(Mal)nutrition and the 'Informal Economy' Bootstrap: The Politics of Poverty, Food Relief, and Self-Help

By Anais, Seantel | Newfoundland and Labrador Studies, Fall 2009 | Go to article overview
Save to active project

(Mal)nutrition and the 'Informal Economy' Bootstrap: The Politics of Poverty, Food Relief, and Self-Help

Anais, Seantel, Newfoundland and Labrador Studies

DURING THE GREAT DEPRESSION, Newfoundland was a veritable laboratory for the study of nutritional deficiency diseases such as beriberi. Over a half century later, the cod moratorium encouraged academics to study the nutritional implications of economic disaster. (1) These parallel waves of unease over diet led to the creation of several bodies of research and forced the state to address the threats posed by widespread poverty. Much of the concern during these two periods--as expressed in academic, state, and popular discourses--focused on the effect of unemployment and poverty on nutrition. Rather than providing adequate support to the poor, however, both periods of economic turmoil were ones in which the government of the day emphasized a series of self-help solutions in which the impoverished were expected to take responsibility for their own nutrition. This essay examines the ways in which both the self-help movement of the Depression era and the promotion of the "informal economy" in the 1990s were advanced as solutions to malnutrition.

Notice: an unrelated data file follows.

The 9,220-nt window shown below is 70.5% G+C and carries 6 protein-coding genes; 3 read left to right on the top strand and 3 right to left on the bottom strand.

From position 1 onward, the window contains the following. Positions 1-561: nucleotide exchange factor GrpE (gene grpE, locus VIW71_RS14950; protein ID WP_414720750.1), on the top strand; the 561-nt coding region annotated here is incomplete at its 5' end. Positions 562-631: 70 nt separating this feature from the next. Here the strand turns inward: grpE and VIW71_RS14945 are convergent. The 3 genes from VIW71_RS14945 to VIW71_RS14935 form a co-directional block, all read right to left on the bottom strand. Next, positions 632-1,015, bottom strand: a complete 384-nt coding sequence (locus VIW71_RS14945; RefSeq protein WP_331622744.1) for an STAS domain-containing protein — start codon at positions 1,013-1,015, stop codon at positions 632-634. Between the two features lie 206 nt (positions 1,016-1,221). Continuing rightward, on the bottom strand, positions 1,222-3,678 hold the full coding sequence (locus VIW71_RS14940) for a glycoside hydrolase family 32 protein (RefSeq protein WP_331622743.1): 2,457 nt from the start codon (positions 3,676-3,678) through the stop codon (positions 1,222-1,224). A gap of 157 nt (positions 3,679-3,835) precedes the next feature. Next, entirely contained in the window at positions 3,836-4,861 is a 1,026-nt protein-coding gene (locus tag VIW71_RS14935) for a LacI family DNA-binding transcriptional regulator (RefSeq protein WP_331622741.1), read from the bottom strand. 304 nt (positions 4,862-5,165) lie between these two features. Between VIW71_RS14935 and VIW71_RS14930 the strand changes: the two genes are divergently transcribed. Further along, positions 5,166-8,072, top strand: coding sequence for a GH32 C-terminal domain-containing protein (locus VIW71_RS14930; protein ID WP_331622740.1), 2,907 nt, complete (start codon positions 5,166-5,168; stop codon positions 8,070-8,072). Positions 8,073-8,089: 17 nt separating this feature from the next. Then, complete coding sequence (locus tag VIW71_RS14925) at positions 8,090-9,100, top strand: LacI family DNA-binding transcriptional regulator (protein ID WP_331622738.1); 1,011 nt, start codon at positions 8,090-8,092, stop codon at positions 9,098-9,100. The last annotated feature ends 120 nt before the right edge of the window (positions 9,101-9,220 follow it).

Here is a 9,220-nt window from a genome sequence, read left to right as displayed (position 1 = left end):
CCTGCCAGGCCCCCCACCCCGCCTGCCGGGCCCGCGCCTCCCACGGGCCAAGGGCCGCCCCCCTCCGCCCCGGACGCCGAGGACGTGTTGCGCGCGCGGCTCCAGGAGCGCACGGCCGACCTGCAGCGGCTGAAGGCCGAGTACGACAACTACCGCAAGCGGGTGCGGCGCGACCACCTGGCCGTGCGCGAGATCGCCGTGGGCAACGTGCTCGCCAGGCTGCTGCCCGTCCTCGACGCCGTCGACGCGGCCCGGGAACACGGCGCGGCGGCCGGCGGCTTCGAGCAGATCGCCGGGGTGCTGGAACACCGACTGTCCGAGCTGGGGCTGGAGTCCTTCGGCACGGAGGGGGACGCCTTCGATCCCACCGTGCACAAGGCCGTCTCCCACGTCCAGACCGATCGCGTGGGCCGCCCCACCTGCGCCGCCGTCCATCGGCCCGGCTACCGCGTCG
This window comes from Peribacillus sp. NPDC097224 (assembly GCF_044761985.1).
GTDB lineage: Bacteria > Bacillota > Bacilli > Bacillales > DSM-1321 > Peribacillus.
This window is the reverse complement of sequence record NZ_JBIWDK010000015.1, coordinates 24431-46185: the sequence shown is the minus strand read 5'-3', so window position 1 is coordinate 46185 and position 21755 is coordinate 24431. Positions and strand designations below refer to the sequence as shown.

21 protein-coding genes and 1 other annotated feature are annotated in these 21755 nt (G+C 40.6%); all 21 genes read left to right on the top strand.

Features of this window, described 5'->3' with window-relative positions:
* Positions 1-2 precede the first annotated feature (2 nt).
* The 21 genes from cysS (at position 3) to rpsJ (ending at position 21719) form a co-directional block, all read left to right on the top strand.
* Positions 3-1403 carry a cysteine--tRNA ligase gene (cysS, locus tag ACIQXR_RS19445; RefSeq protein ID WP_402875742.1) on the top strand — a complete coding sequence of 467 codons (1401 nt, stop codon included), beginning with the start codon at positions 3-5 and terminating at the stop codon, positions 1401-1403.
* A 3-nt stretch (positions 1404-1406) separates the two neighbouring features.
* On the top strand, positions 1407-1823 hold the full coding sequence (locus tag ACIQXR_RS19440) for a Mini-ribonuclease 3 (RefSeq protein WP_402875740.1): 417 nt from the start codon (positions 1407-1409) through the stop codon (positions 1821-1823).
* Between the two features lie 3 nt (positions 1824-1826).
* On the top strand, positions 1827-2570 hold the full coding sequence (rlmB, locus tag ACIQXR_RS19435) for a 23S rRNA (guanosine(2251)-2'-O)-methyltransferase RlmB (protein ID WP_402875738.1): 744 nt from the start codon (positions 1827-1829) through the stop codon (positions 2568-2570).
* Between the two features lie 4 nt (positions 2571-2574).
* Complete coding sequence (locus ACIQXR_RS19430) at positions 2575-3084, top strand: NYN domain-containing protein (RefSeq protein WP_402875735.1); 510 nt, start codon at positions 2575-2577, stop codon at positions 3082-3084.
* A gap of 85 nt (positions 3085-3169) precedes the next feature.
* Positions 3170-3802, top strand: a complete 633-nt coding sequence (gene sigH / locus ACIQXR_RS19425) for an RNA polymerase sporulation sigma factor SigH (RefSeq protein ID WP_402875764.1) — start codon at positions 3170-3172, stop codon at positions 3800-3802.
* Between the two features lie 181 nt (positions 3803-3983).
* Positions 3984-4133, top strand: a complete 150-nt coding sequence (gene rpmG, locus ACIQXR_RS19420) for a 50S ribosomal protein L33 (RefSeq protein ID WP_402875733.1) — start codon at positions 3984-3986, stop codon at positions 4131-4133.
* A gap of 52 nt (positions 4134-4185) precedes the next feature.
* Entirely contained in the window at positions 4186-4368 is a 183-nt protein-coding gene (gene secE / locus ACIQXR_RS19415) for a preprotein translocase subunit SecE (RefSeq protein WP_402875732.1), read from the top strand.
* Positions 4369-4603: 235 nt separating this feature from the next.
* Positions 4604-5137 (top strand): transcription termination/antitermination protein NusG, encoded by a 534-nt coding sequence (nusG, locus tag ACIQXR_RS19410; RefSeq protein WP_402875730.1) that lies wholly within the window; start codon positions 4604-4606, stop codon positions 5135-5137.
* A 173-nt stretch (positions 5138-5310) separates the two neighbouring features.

The economic depressions of the 1930s and the early 1990s are two of many periods in Newfoundland's history in which food security emerged as a major cause for concern. Although both crises prompted academic study, a variety of economic and policy analyses, and the creation of mechanisms to address the two crises, few authors have related the two. Furthermore, the self-help movement of the Great Depression era provided a historical basis and a precedent for a limited state response to the later crisis. The first section of this essay offers a history of beriberi and discourses surrounding self-help during the early 1930s. The second examines institutional literature related to the dole and its status as a mechanism for both moral and fiscal regulation. The third section concerns the connection between nutritional deficiencies and the self-help movement.

I examine the use of the concept of the "informal economy" in media, state, and academic discourses, and argue that the term was employed as a means of responding to malnutrition within the context of the economic crisis. During the cod crisis, the ethic of self-help discourses of the 1930s was resurrected, allowing the government to promote the "informal economy" as a new and radical response to the effects of unemployment on nutrition and diet. Despite the passage of half a century, there are striking similarities between self-help ideology and "informal economy" discourses in Newfoundland, not the least of which is that they emerge, as Gerry has argued, during slumps in "national and international economies alike." (2) The mobilization of the notion of an outport "informal economy" is a political tool rooted in the self-help movement of pre-Confederation Newfoundland.